AS: We advise our groomers to encourage
customers to book ahead when checking out. This has become extremely important to do for our longtime regular
customers who have not adjusted to our
being so busy and not being able to get a
same-day or next-day appointment. We
offer certain incentives to returning customers like a rewards card for nail trims
and added value.
CHUCK SIMONS: I do a series of grooming
business seminars on a regular basis.
“The Land of Making Money” includes
a 10-point program to earn more while
working more efficiently. One of the first
points is instituting a preferred customer
program. It basically spells out how to
raise your prices by 10 percent without
upsetting your current customers and at
the same time requires them to book in
advance … just like your dentist!
Have your business cards stamped
with “10% Off” on the back. Anytime you
see a person with a pet that is not a client,
hand them your card. When they check
out the first time, explain that if they re-
book for a new appointment six to eight
weeks for a grooming or 10-12 weeks for
a bath, they get to continue their discount.
Do this with your regulars also. They get
a preferred time and day of their choice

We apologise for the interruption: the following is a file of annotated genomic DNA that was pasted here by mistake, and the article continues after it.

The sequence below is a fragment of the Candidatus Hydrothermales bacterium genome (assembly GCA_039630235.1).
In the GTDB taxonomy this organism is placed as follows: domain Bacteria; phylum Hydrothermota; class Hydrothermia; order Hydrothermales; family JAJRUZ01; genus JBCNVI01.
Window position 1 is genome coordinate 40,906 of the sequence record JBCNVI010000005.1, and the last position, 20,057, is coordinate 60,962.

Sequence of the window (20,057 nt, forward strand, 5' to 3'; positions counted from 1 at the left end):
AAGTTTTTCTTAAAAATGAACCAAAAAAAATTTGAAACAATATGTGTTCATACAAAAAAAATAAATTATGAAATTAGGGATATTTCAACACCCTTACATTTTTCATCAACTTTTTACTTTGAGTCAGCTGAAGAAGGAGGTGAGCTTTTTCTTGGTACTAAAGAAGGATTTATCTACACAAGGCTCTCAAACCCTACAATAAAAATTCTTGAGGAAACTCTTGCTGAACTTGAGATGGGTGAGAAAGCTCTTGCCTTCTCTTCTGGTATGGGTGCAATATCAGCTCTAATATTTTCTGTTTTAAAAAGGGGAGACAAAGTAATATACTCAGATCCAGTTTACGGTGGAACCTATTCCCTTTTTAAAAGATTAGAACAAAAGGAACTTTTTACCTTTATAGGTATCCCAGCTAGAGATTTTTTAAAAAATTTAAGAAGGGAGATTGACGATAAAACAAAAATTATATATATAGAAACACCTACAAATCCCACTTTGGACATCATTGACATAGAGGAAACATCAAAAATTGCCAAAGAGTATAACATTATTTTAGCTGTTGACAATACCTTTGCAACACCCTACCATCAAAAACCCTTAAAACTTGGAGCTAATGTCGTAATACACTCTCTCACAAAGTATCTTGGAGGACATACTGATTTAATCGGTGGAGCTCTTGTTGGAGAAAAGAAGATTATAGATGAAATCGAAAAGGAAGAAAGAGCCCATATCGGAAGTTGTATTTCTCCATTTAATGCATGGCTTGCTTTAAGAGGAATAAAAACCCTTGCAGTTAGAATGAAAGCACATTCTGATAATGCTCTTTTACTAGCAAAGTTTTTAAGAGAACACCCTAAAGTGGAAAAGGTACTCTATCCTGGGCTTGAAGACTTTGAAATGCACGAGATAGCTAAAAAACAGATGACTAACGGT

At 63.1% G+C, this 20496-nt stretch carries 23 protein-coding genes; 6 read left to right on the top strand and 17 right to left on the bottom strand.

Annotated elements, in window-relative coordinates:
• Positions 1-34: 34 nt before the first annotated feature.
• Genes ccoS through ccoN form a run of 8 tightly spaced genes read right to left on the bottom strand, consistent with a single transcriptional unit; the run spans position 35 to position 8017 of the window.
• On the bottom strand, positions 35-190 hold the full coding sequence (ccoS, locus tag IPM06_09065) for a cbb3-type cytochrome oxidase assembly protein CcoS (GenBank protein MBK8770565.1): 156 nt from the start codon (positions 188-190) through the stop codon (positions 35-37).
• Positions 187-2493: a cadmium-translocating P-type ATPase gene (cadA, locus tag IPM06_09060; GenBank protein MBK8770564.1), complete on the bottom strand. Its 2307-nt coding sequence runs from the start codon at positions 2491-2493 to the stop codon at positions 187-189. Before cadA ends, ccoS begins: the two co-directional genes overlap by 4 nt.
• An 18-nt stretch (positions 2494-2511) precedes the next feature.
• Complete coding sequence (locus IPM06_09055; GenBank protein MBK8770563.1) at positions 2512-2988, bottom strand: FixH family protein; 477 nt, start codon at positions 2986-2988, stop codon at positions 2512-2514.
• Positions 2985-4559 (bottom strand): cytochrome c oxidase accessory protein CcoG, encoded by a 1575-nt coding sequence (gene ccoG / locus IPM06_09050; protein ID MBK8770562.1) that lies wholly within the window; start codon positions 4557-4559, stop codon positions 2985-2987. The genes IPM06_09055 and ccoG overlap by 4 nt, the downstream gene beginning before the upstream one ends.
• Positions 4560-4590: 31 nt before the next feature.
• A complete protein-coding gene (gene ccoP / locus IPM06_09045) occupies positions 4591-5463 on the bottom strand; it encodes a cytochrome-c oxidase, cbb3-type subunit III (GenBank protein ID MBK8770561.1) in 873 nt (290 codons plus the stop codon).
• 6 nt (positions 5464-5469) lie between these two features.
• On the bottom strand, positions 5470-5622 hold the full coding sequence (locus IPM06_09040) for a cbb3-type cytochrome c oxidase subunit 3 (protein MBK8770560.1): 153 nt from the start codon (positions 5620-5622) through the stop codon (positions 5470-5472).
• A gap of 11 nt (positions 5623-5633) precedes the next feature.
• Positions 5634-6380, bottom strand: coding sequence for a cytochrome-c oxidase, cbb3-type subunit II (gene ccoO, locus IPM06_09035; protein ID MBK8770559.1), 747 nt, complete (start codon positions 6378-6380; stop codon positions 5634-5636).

and a complimentary reminder call the
day before. There is no penalty for cancel-
ling or rescheduling. They have all now
become “preferred customers,” and you
have turned haphazard, maybe once- or
twice-a-year clients into four to six times
a year regulars.
RN: Keeping your appointment books full
takes knowing how to run a successful
business. To obtain new business, we do
a lot of print advertising and word-of-
mouth incentives. We offer our clients
a small discount off their next appoint-
ment when they refer a friend or family
member to us. Once they’re in the door,
we recommend a grooming schedule for
each client and pre-book their next ap-
pointments on that schedule.
If a client comes in asking for a lon-ger-length coat or a more-complicated,
high-maintenance groom, we might suggest they come in every week to every
three weeks if they would like to keep
that style. If a customer refuses to pre-book, we remind them that this means
they have to wait a week or more for
an appointment with us because most
of our clients already have set appointments on our schedule and they will
have to be worked in around those pre-booked appointments.
RUTHI ASHLEY STERN: Before the customer
leaves, rebook for four to six weeks out.
You can reward clients for referrals,
like a free nail trim in appreciation.
SD: Groomers can keep appointment
books full by offering some discounts. For
example, for every fifth groom, you get 20
percent off of the next, or if you rebook
at the time of service, you get a discount.